4 Tricks for Caring for a Dog With a Sensitive Stomach

Seeing your dog experience bowel issues can be distressing, especially because your furry friend can’t tell you what’s wrong. You’re left to figure out what’s wrong on your own. And, if you don’t, they’ll continue to suffer from their sensitive stomach.

Discovering the cause of your dog’s stomach sensitivities can be tricky. To some degree, it’s a matter of trial and error. That said, there are a few common causes to look out for. Likewise, there are also a few simple adjustments you can make to help relieve them of their distress. Read on to learn about four tricks for caring for a dog with a sensitive stomach.

1. Get the Right Food for the Job


All dog foods are not created equal. There can be big differences between similar foods from different brands. Imagine you’re considering different brands of dry kibble dog food for your furry friend. You’ve narrowed down your choices to two popular brands, Brand A and Brand B. At first glance, both brands seem to offer similar nutritional content and ingredients, but upon closer inspection, you notice some subtle yet significant differences.

Brand A’s kibble boasts a higher protein content and lists real meat as the first ingredient. On the other hand, Brand B’s kibble has a lower protein percentage and contains fillers like corn and by-products. While both brands claim to provide balanced nutrition, the disparity in protein quality and fillers can lead to different outcomes for your dog’s overall health and energy levels.

Beyond discrepancies in comparative nutrition, you also have to account for other factors. Freshness, fiber content, material source, and preservatives can all contribute to stomach sensitivities. If kibble isn’t working for your pet, you might want to consider fresh alternatives. To read more about fresh dog food, visit here. Feed your dog the right kind of food to get their stomach back on track.

2. Don’t Feed Table Scraps

Helping your companion’s stomach isn’t just about what you should feed them. It’s also about what you shouldn’t feed them. While it may be true that your chihuahua looks extra Instagrammable eating avocado toast, it won’t be so pretty on the way out.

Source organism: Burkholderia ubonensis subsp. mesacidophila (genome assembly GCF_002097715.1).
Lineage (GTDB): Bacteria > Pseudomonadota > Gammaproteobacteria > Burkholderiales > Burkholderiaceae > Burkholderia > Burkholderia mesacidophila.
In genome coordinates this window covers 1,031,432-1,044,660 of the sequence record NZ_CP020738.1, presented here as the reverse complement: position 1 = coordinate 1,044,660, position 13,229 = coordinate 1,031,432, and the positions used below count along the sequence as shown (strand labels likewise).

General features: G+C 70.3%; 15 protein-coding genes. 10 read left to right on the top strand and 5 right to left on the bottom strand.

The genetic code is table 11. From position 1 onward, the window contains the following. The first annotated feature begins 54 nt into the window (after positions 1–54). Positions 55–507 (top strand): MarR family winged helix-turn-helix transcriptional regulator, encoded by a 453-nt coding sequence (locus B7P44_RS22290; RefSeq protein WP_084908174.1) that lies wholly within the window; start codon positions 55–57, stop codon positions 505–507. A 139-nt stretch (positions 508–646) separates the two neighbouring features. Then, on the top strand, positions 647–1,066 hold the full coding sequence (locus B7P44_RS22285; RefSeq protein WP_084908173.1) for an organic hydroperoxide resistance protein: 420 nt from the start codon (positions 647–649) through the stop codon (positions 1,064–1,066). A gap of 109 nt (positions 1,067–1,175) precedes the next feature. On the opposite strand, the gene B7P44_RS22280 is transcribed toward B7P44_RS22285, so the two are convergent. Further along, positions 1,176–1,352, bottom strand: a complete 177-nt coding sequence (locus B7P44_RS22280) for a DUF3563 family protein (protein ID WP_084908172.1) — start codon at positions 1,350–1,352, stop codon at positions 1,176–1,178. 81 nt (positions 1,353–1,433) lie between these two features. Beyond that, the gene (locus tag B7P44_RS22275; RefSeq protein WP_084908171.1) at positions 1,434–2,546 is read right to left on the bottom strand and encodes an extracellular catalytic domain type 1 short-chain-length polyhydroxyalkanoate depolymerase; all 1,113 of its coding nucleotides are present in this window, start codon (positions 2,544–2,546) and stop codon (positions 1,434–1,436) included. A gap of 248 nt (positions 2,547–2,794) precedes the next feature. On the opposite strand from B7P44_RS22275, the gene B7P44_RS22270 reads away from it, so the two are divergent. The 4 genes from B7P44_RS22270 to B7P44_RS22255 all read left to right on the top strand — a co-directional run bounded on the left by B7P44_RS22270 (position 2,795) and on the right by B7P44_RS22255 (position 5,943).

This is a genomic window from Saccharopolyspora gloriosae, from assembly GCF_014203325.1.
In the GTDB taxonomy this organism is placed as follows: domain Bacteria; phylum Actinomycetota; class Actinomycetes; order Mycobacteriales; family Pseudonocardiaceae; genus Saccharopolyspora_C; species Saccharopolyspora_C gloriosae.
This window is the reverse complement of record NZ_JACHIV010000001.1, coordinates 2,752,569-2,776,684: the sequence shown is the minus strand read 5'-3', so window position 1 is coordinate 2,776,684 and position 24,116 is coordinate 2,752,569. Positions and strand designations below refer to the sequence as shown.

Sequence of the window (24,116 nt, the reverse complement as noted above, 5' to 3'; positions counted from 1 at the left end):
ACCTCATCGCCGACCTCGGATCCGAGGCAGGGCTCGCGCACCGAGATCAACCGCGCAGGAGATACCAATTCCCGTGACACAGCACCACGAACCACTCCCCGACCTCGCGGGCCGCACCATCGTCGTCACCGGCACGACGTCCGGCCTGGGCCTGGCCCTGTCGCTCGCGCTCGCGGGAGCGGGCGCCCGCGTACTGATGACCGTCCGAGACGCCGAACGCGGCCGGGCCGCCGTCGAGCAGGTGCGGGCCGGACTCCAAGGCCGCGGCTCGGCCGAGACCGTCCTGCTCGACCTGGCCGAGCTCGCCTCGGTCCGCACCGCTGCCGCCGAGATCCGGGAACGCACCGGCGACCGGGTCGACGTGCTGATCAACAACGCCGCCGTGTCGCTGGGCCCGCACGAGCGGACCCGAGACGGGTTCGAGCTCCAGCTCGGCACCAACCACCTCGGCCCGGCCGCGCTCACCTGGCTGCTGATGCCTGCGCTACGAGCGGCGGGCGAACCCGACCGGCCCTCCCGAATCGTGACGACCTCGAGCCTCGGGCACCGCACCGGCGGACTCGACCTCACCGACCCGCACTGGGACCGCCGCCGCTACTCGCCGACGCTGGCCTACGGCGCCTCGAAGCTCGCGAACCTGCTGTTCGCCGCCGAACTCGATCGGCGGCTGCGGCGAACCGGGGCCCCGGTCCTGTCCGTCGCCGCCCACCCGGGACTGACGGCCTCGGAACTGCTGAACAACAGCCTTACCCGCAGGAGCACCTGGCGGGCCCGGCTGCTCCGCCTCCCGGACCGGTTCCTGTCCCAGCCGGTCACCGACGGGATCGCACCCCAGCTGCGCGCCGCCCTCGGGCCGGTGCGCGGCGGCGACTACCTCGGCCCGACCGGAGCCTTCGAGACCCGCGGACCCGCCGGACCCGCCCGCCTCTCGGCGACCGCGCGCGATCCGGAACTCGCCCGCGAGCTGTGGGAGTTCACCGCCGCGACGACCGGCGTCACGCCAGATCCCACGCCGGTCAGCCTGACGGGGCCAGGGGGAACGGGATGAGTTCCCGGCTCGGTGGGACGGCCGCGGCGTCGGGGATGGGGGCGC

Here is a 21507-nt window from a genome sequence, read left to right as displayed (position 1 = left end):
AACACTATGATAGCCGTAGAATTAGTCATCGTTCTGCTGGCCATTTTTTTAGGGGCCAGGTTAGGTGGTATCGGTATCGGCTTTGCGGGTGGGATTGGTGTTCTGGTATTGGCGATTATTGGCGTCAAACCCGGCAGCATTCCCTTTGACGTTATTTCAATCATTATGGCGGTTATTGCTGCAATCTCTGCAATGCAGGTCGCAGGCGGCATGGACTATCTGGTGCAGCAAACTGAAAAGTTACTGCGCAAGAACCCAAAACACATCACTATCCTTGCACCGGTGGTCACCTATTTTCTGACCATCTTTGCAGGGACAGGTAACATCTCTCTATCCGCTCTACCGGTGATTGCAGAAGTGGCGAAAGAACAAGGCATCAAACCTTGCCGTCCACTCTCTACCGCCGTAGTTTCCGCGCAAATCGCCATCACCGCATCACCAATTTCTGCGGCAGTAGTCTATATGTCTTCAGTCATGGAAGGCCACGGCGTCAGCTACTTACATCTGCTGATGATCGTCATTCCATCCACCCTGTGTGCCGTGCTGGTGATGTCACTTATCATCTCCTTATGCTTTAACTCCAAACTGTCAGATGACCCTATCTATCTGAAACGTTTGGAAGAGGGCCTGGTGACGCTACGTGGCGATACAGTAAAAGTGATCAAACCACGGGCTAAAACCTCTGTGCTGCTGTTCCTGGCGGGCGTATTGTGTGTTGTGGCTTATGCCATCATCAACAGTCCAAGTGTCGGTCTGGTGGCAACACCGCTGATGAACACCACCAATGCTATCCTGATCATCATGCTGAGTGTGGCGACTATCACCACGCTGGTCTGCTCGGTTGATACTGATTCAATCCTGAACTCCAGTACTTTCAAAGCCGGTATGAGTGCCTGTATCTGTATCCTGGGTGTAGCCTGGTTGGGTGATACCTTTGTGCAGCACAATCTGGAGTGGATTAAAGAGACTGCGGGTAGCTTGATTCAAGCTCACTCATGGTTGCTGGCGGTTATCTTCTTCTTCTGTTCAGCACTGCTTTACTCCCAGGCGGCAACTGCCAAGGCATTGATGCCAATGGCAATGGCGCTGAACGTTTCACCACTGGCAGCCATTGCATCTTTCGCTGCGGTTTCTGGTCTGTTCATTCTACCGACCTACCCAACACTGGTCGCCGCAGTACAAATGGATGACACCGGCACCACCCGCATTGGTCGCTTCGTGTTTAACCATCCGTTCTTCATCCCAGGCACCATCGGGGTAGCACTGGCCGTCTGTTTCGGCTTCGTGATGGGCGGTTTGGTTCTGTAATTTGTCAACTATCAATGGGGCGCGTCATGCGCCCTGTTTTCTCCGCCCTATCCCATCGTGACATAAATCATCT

One of the biggest problems with feeding dogs human food is that it can often be too rich and high in fat. It also usually contains more spices and complex combinations of ingredients. Both contribute to nutrient overload that needs to be expelled somehow. This can lead to accidents on either end and exacerbate existing stomach issues.

As you wean your dog off table scraps, let your family, friends, and others near you know about your goals. People will often give dogs treats to win their affection. And while the thought is sweet, its effects aren’t. It’s your dog, after all. So explain the situation so that others won’t accidentally make it worse.

3. Keep a Food Diary


One of the best ways for people to discover their food sensitivities is by keeping a food diary. As the name suggests, this is a day-by-day, meal-by-meal account of all the food you’re eating. It’s great for providing hard evidence crucial for supporting or denying intuitive hunches. You can use a food diary to discover what might be bothering your dog’s stomach.

To make a basic diary, start with a weekly two-by-seven grid document online or on a piece of paper. The two denote breakfast and dinner; the seven, each day of the week. Most people feed their pet twice a day, but adjust your worksheet as necessary. Then write what your dog ate for each meal, including ingredients, and record how it did or didn’t affect their stomach. Over time you’ll get a clearer picture of what gels with their tummy and what doesn’t.

The trick with using a food diary is consistency and control. Consistency is important because you don’t want any gaps in your data. Track your dog’s meals for at least a few weeks to get enough information. And control the meals by intentionally changing target ingredients one at a time. That way you’ll have precise data to rely on and inform your decisions.

4. Time Your Walks

Finally, make sure your dog is getting out and about enough. Dogs need to move around quite a bit every day, and a sedentary life can disrupt their natural digestion. This is just one more reason why walking your dog is crucial to maintaining their health.

That said, you don’t want to walk your dog right after they’ve eaten. They still need some time to begin the digestion process. Dogs also gulp up air when they drink water, which they usually do around meal time. That air needs time to work its way out of their system. Otherwise, it can cause cramping and agitation if they walk, run, or play right after eating.

Wait for at least an hour to walk your dog after they eat. That will give them enough time to start digesting. This will mitigate the risk of them cramping or experiencing other gastrointestinal issues. It will also make your walk cleanup job much, well, cleaner.


Be Thorough and Intentional

Figuring out what’s causing your dog’s bowel discomfort can be tricky, frustrating, and, sometimes, gross. The good news is that there are concrete steps you can take toward addressing these issues. Keep track of everything you try so you have clear data to draw on. Eventually, you will find something that works for them. Just be patient with yourself and your dog in the meantime.

About Nina Smith